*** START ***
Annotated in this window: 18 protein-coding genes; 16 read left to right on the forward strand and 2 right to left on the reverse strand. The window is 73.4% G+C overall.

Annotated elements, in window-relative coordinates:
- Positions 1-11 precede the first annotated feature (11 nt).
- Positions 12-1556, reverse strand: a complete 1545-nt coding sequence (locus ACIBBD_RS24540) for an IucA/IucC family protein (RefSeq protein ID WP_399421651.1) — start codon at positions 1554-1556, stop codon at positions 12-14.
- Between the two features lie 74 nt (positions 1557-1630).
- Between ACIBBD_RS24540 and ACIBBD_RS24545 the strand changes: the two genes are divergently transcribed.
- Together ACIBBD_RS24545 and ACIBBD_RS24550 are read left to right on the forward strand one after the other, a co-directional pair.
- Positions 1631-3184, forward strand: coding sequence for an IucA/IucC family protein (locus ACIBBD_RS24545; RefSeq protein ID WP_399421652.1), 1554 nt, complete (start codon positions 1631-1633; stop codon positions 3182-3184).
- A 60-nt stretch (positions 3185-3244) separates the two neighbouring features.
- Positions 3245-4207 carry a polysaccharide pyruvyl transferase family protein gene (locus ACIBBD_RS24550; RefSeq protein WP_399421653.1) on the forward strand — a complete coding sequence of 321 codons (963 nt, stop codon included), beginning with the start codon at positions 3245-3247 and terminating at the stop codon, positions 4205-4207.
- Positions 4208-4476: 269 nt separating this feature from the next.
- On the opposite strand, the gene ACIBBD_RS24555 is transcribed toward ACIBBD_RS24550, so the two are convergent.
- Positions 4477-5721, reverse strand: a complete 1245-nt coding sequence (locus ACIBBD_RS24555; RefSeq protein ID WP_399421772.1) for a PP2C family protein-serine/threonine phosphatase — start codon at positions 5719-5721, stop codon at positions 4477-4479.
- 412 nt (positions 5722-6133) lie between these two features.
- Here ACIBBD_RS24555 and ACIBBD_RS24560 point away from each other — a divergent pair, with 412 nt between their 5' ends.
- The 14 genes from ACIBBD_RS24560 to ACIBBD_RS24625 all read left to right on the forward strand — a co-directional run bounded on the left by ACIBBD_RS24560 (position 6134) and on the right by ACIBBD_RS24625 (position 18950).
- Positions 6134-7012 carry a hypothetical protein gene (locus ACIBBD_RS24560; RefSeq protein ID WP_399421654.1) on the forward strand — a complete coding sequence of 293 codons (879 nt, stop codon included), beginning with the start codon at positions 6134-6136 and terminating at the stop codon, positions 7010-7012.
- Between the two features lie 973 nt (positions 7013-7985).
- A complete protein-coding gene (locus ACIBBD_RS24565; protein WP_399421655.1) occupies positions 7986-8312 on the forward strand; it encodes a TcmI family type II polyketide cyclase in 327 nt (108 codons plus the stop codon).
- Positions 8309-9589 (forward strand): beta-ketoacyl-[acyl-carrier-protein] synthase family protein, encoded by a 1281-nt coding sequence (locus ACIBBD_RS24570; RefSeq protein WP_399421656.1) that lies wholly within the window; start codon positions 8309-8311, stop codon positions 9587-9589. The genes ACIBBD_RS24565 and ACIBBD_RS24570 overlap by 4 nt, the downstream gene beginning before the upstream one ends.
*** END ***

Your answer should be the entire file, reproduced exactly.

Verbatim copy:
Annotated in this window: 18 protein-coding genes; 16 read left to right on the forward strand and 2 right to left on the reverse strand. The window is 73.4% G+C overall.

Annotated elements, in window-relative coordinates:
- Positions 1-11 precede the first annotated feature (11 nt).
- Positions 12-1556, reverse strand: a complete 1545-nt coding sequence (locus ACIBBD_RS24540) for an IucA/IucC family protein (RefSeq protein ID WP_399421651.1) — start codon at positions 1554-1556, stop codon at positions 12-14.
- Between the two features lie 74 nt (positions 1557-1630).
- Between ACIBBD_RS24540 and ACIBBD_RS24545 the strand changes: the two genes are divergently transcribed.
- Together ACIBBD_RS24545 and ACIBBD_RS24550 are read left to right on the forward strand one after the other, a co-directional pair.
- Positions 1631-3184, forward strand: coding sequence for an IucA/IucC family protein (locus ACIBBD_RS24545; RefSeq protein ID WP_399421652.1), 1554 nt, complete (start codon positions 1631-1633; stop codon positions 3182-3184).
- A 60-nt stretch (positions 3185-3244) separates the two neighbouring features.
- Positions 3245-4207 carry a polysaccharide pyruvyl transferase family protein gene (locus ACIBBD_RS24550; RefSeq protein WP_399421653.1) on the forward strand — a complete coding sequence of 321 codons (963 nt, stop codon included), beginning with the start codon at positions 3245-3247 and terminating at the stop codon, positions 4205-4207.
- Positions 4208-4476: 269 nt separating this feature from the next.
- On the opposite strand, the gene ACIBBD_RS24555 is transcribed toward ACIBBD_RS24550, so the two are convergent.
- Positions 4477-5721, reverse strand: a complete 1245-nt coding sequence (locus ACIBBD_RS24555; RefSeq protein ID WP_399421772.1) for a PP2C family protein-serine/threonine phosphatase — start codon at positions 5719-5721, stop codon at positions 4477-4479.
- 412 nt (positions 5722-6133) lie between these two features.
- Here ACIBBD_RS24555 and ACIBBD_RS24560 point away from each other — a divergent pair, with 412 nt between their 5' ends.
- The 14 genes from ACIBBD_RS24560 to ACIBBD_RS24625 all read left to right on the forward strand — a co-directional run bounded on the left by ACIBBD_RS24560 (position 6134) and on the right by ACIBBD_RS24625 (position 18950).
- Positions 6134-7012 carry a hypothetical protein gene (locus ACIBBD_RS24560; RefSeq protein ID WP_399421654.1) on the forward strand — a complete coding sequence of 293 codons (879 nt, stop codon included), beginning with the start codon at positions 6134-6136 and terminating at the stop codon, positions 7010-7012.
- Between the two features lie 973 nt (positions 7013-7985).
- A complete protein-coding gene (locus ACIBBD_RS24565; protein WP_399421655.1) occupies positions 7986-8312 on the forward strand; it encodes a TcmI family type II polyketide cyclase in 327 nt (108 codons plus the stop codon).
- Positions 8309-9589 (forward strand): beta-ketoacyl-[acyl-carrier-protein] synthase family protein, encoded by a 1281-nt coding sequence (locus ACIBBD_RS24570; RefSeq protein WP_399421656.1) that lies wholly within the window; start codon positions 8309-8311, stop codon positions 9587-9589. The genes ACIBBD_RS24565 and ACIBBD_RS24570 overlap by 4 nt, the downstream gene beginning before the upstream one ends.